Following recent advancements of stem cell research, the potential for organ regeneration using somatic stem cells as an ultimate therapy for organ failure has increased. However, anatomically complicated organs such as the kidney and liver have proven more refractory to stem cell-based regenerative techniques. At present, kidney regeneration is considered to require one of two approaches depending on the type of renal failure, namely acute renal failure (ARF) and chronic renal failure (CRF). The kidney has the potential to regenerate itself provided that the damage is not too severe and the kidney's structure remains intact. Regenerative medicine for ARF should therefore aim to activate or support this potent. In cases of the irreversible damage to the kidney, which is most likely in patients with CRF undergoing long-term dialysis, self-renewal is totally lost. Thus, regenerative medicine for CRF will likely involve the establishment of a functional whole kidney de novo. This article reviews the challenges and recent advances in both approaches and discusses the potential approach of these novel strategies for clinical application. PMID:19279698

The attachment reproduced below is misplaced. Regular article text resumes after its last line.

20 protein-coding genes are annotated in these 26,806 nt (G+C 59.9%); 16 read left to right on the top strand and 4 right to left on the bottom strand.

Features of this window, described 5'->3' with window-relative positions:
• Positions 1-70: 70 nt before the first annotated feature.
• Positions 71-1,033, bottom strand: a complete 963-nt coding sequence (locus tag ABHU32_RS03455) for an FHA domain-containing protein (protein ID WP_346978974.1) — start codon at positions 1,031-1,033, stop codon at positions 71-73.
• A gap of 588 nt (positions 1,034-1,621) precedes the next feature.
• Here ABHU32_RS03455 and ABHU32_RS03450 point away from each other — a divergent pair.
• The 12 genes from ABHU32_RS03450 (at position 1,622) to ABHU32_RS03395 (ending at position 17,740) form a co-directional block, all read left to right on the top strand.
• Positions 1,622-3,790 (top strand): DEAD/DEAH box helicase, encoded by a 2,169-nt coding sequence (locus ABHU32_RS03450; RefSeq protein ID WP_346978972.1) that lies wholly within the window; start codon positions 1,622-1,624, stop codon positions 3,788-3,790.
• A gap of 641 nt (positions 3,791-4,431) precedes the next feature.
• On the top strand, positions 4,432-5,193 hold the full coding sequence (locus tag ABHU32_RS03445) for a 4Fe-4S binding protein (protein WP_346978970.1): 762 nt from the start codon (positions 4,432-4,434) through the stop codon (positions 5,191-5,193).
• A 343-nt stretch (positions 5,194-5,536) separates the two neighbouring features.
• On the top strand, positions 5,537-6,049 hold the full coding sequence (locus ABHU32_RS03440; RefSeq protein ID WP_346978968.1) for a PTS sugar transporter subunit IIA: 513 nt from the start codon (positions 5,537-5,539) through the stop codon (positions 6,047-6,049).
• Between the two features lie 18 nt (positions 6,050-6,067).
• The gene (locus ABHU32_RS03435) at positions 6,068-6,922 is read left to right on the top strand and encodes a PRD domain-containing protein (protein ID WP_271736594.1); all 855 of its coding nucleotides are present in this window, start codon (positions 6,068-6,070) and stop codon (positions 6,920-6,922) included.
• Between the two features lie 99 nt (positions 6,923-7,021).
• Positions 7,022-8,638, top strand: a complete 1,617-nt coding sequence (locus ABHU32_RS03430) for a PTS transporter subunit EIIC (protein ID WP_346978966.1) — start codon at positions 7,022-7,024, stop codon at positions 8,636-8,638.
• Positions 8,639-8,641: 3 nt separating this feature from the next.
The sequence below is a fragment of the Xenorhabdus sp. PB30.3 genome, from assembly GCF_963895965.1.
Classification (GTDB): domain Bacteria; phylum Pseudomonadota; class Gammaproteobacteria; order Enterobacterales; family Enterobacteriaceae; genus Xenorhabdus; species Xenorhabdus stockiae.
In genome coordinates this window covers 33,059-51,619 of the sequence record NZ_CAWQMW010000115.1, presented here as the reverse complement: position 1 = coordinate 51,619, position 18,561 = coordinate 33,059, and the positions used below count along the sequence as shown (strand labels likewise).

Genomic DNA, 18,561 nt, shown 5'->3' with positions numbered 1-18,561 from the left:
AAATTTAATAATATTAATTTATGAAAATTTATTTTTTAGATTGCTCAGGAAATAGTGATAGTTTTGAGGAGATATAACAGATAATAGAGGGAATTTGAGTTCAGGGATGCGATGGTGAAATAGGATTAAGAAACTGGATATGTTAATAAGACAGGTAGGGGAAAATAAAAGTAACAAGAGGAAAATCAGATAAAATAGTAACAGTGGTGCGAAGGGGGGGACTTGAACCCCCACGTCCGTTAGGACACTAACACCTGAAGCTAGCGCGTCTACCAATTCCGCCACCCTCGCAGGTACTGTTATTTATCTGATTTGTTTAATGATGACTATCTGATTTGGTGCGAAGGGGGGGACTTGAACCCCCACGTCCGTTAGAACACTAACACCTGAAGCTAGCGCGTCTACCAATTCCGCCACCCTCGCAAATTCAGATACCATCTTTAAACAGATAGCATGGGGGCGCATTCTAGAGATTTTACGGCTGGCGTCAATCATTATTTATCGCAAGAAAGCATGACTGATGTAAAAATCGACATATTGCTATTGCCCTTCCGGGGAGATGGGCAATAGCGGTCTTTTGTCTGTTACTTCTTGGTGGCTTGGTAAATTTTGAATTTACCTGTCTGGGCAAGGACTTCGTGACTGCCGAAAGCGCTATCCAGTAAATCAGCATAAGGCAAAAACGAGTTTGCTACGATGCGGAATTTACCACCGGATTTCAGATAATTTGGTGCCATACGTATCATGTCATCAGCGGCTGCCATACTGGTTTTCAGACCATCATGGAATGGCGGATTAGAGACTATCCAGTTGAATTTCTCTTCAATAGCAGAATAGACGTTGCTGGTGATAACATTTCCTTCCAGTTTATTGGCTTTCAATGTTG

19. Common ethical issues in regenerative medicine.

    PubMed

    Awaya, Tsuyoshi

    2005-01-01